T.C. Boyle is not one of those authors who can be accused of writing the same novel again and again. Over the past 30 years, his subject matter has ranged from 18th-century Africa to the California of the future, from Mexican immigration to the sex life of Frank Lloyd Wright.
Even so, what has tended to unify his work is verbal extravagance, dark comedy and a taste for satire that sometimes borders on contempt. All of which makes San Miguel his most unexpected book yet. A historical novel of almost heroic restraint, its prose remains resolutely unflashy, and its tone is sympathetic to the point of genuine warmth.
On New Year’s Day 1888, Will and Maranatha Waters arrive on the island of San Miguel off the California coast with her teenage daughter Edith, and a couple of helpers, to become sheep ranchers and sole inhabitants. Will has sold the move to his wife as a cure for her consumption — but it’s soon clear (not least to her) that this is just a ruse for him to escape the modern world. Shocked by the living conditions and ferocious weather, Maranatha settles into a low-level depression, punctuated only by moments of more acute despair.
For a while, in fact, it looks as if Boyle may not have solved the traditional problem of how to depict boredom without himself being boring. (As Maranatha writes in her diary, there isn’t ‘anything to report but rain and tedium and more of the same’.) By basing the book ‘as accurately as possible’ on historical events, he also seems stuck with the shapelessness of real life. The Waters have occasional visitors and more regular arguments; but mainly they carry out the endless chores that island life demands.
Fortunately, this quiet attention to detail becomes increasingly vivid, sucking us into a world of everyday, unspectacular struggle. But, fortunately too, Maranatha’s is not the only story on offer. The second part shifts the focus to the more spirited Edith, and her often thrilling attempts to escape. Then in the third section, Boyle finally builds on the foundations he’s so carefully laid.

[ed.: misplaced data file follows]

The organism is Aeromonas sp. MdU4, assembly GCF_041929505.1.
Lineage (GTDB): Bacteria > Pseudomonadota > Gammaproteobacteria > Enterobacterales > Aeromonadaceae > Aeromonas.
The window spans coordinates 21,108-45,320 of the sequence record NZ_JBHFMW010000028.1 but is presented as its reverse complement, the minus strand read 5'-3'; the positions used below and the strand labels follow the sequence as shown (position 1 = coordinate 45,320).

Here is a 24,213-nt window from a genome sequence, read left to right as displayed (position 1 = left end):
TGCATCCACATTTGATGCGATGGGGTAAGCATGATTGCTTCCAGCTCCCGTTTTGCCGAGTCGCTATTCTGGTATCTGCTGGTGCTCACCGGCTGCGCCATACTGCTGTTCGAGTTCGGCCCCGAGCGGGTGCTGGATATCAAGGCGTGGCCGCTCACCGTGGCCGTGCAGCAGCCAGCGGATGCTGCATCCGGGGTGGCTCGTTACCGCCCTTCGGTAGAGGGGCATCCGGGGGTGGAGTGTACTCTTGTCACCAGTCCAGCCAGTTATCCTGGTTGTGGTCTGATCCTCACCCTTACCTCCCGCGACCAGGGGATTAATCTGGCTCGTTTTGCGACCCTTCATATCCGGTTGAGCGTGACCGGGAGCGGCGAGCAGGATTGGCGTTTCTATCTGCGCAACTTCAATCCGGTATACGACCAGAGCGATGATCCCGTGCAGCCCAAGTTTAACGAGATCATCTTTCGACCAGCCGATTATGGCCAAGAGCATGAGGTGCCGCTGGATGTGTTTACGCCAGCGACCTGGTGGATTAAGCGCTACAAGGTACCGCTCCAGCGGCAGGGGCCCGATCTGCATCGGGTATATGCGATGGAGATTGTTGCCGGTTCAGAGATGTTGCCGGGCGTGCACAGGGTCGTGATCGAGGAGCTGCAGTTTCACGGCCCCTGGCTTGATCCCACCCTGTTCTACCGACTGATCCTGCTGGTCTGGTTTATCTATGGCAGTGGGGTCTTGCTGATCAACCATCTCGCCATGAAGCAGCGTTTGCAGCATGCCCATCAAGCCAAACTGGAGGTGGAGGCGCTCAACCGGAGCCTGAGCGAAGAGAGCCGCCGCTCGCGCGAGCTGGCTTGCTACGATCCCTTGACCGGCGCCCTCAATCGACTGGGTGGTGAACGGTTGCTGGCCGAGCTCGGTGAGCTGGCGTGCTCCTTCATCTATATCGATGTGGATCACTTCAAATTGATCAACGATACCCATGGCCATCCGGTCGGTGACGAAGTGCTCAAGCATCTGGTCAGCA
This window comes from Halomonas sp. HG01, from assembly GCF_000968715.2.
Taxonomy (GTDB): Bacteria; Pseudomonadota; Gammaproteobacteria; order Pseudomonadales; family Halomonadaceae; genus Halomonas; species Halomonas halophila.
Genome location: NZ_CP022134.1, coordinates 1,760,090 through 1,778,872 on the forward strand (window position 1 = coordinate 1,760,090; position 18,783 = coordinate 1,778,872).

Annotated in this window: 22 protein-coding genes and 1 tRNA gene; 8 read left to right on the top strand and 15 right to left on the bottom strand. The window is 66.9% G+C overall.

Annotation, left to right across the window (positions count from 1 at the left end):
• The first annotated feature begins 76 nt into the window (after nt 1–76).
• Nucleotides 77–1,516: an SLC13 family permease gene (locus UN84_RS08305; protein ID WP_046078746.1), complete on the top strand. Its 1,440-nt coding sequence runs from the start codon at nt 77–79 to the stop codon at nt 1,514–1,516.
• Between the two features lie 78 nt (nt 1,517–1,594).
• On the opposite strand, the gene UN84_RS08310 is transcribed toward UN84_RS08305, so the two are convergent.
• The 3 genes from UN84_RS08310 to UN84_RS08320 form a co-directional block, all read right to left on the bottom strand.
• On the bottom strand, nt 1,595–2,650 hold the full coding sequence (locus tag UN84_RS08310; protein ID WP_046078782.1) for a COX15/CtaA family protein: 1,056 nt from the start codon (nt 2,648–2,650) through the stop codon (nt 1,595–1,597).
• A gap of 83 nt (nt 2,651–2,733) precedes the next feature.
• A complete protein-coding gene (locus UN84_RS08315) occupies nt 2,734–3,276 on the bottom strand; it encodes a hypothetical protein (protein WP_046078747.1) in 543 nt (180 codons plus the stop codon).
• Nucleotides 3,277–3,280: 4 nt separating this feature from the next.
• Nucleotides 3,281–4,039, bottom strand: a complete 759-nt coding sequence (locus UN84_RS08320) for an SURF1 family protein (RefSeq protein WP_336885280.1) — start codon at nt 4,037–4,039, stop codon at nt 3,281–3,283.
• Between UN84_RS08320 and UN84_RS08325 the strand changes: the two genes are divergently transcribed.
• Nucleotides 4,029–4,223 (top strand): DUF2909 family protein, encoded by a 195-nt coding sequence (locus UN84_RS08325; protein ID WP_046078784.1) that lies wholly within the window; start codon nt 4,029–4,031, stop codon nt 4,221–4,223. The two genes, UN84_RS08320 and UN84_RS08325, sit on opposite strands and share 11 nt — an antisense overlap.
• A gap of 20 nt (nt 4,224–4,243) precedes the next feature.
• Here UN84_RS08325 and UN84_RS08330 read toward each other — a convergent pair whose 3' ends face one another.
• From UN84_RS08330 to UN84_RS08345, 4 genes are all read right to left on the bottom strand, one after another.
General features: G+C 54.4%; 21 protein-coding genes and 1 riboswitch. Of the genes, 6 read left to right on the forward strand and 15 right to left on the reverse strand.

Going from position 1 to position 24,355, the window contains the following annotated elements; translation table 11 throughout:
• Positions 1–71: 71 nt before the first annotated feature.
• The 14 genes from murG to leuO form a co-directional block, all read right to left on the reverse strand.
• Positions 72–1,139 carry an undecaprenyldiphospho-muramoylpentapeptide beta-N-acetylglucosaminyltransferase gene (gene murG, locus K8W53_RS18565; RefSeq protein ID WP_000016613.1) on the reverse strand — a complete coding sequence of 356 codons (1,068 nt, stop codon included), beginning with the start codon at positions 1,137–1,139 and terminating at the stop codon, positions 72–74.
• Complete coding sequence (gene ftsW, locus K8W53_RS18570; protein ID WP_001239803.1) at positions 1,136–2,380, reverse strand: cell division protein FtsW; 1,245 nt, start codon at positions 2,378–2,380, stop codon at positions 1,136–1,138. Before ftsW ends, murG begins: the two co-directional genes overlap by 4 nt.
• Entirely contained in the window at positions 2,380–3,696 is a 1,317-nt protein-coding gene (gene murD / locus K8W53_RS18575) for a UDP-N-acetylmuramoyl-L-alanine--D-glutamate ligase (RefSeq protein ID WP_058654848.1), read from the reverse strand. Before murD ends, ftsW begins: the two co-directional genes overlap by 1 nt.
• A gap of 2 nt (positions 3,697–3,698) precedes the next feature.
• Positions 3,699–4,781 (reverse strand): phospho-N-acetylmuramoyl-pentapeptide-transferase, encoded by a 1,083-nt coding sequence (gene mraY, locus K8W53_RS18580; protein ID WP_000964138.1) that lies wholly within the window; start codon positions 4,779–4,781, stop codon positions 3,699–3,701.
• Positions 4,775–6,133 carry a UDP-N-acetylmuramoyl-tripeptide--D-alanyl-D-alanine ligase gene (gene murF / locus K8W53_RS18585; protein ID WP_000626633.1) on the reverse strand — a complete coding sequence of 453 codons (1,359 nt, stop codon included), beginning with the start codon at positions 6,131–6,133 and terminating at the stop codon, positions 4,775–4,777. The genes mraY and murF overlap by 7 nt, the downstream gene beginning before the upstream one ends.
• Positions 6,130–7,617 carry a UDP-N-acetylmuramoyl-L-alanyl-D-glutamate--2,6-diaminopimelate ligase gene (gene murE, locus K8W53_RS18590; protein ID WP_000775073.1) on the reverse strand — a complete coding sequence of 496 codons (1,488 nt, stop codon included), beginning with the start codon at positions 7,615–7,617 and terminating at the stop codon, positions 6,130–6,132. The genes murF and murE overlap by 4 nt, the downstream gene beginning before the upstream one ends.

Herbie and Elise Lester also arrive on San Miguel on New Year’s Day, this time in 1930, and are also battered by the wind and rain. Unlike the Waters, they have the apparent advantage of liking each other — but this doesn’t prevent them learning the same tough lessons that there’s no escaping history, and that some places remain essentially untameable. So if everything ends in tears anyway, does it matter how nobly we try before they do?
Yet if San Miguel does end up as a touching, even gripping allegory of the doomed nature of human striving, then it’s always an unforced one. Instead, Boyle’s real efforts have gone into rendering as memorably as he can a fascinating, forgotten part of American history and geography (these days San Miguel is a National Park, accessible only by permit). And in that — while long-term fans might still miss the fizz and jokes of his earlier work — it’s hard to imagine him succeeding any more triumphantly.
This article first appeared in the print edition of The Spectator magazine, dated 13 October 2012